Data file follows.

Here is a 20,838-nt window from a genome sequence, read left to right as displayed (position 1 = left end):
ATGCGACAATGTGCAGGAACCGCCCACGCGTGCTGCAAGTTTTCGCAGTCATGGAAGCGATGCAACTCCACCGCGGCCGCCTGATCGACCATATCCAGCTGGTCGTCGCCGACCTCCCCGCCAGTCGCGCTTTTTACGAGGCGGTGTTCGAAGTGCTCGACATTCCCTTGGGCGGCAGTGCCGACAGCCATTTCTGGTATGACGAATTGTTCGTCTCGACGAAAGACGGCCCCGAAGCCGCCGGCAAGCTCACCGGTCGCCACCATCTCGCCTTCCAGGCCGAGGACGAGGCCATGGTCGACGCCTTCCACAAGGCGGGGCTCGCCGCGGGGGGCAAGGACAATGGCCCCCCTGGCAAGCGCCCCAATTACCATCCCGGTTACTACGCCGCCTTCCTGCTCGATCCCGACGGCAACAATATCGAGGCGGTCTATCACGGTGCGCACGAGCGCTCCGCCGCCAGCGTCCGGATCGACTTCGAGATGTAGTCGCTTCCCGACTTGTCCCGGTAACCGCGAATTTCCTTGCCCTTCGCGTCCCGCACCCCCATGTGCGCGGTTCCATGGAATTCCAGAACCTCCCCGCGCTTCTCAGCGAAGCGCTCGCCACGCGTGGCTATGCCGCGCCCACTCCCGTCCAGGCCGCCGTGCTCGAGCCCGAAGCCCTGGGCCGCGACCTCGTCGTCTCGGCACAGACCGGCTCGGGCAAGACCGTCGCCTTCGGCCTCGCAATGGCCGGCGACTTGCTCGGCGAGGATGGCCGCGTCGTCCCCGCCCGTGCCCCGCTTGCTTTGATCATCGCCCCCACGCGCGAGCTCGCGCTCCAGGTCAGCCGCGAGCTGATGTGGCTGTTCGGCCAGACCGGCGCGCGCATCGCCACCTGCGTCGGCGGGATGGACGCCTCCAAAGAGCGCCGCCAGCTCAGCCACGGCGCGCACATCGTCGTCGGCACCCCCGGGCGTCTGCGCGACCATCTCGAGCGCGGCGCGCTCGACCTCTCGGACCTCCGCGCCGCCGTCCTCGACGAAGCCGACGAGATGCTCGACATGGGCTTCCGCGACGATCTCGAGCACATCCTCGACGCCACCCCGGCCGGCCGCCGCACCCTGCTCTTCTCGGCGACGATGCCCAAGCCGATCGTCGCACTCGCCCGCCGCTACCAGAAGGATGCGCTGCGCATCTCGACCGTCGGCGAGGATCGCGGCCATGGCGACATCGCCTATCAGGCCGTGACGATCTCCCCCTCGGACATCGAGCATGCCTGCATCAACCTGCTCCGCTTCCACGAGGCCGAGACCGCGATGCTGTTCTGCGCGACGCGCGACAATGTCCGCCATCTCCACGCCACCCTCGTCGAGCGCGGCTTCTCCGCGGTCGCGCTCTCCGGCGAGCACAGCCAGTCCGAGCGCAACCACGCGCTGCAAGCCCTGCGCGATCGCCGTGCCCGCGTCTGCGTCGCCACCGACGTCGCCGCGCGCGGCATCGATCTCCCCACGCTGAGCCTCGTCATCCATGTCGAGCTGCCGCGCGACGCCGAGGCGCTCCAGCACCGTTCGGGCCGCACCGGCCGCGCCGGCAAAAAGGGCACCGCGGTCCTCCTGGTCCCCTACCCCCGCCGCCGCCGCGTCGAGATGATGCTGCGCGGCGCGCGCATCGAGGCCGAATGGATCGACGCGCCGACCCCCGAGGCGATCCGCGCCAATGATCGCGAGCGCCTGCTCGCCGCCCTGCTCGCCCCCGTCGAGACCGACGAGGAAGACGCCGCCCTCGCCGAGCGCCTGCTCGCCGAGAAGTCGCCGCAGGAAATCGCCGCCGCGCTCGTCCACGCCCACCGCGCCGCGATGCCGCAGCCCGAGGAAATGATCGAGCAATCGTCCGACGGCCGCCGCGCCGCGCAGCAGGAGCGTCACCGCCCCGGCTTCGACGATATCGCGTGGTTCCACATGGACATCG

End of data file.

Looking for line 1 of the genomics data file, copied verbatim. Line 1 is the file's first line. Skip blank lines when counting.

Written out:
Here is a 20,838-nt window from a genome sequence, read left to right as displayed (position 1 = left end):